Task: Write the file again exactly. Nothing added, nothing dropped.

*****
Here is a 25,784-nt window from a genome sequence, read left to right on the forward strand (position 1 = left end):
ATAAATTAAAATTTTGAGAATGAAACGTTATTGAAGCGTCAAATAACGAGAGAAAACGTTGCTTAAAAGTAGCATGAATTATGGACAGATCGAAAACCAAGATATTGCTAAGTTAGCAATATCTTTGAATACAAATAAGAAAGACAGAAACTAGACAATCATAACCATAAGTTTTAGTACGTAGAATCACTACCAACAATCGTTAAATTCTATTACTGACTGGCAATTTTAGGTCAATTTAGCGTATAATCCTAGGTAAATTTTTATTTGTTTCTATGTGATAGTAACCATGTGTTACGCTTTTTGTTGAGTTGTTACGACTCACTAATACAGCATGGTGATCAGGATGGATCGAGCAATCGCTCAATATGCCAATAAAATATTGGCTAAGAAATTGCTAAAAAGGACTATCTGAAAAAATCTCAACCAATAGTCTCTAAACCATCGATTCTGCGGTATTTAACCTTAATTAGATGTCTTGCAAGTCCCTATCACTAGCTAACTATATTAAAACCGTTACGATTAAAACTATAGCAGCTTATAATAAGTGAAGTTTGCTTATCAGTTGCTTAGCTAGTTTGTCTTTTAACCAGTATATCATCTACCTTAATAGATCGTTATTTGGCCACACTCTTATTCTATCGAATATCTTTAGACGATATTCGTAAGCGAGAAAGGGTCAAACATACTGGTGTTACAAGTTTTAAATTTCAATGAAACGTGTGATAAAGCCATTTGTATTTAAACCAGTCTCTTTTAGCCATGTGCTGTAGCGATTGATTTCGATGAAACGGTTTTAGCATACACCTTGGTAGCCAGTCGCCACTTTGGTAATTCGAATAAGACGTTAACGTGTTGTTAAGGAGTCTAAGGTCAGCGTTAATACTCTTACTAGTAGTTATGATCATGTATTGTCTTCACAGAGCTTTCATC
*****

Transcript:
Here is a 25,784-nt window from a genome sequence, read left to right on the forward strand (position 1 = left end):
ATAAATTAAAATTTTGAGAATGAAACGTTATTGAAGCGTCAAATAACGAGAGAAAACGTTGCTTAAAAGTAGCATGAATTATGGACAGATCGAAAACCAAGATATTGCTAAGTTAGCAATATCTTTGAATACAAATAAGAAAGACAGAAACTAGACAATCATAACCATAAGTTTTAGTACGTAGAATCACTACCAACAATCGTTAAATTCTATTACTGACTGGCAATTTTAGGTCAATTTAGCGTATAATCCTAGGTAAATTTTTATTTGTTTCTATGTGATAGTAACCATGTGTTACGCTTTTTGTTGAGTTGTTACGACTCACTAATACAGCATGGTGATCAGGATGGATCGAGCAATCGCTCAATATGCCAATAAAATATTGGCTAAGAAATTGCTAAAAAGGACTATCTGAAAAAATCTCAACCAATAGTCTCTAAACCATCGATTCTGCGGTATTTAACCTTAATTAGATGTCTTGCAAGTCCCTATCACTAGCTAACTATATTAAAACCGTTACGATTAAAACTATAGCAGCTTATAATAAGTGAAGTTTGCTTATCAGTTGCTTAGCTAGTTTGTCTTTTAACCAGTATATCATCTACCTTAATAGATCGTTATTTGGCCACACTCTTATTCTATCGAATATCTTTAGACGATATTCGTAAGCGAGAAAGGGTCAAACATACTGGTGTTACAAGTTTTAAATTTCAATGAAACGTGTGATAAAGCCATTTGTATTTAAACCAGTCTCTTTTAGCCATGTGCTGTAGCGATTGATTTCGATGAAACGGTTTTAGCATACACCTTGGTAGCCAGTCGCCACTTTGGTAATTCGAATAAGACGTTAACGTGTTGTTAAGGAGTCTAAGGTCAGCGTTAATACTCTTACTAGTAGTTATGATCATGTATTGTCTTCACAGAGCTTTCATC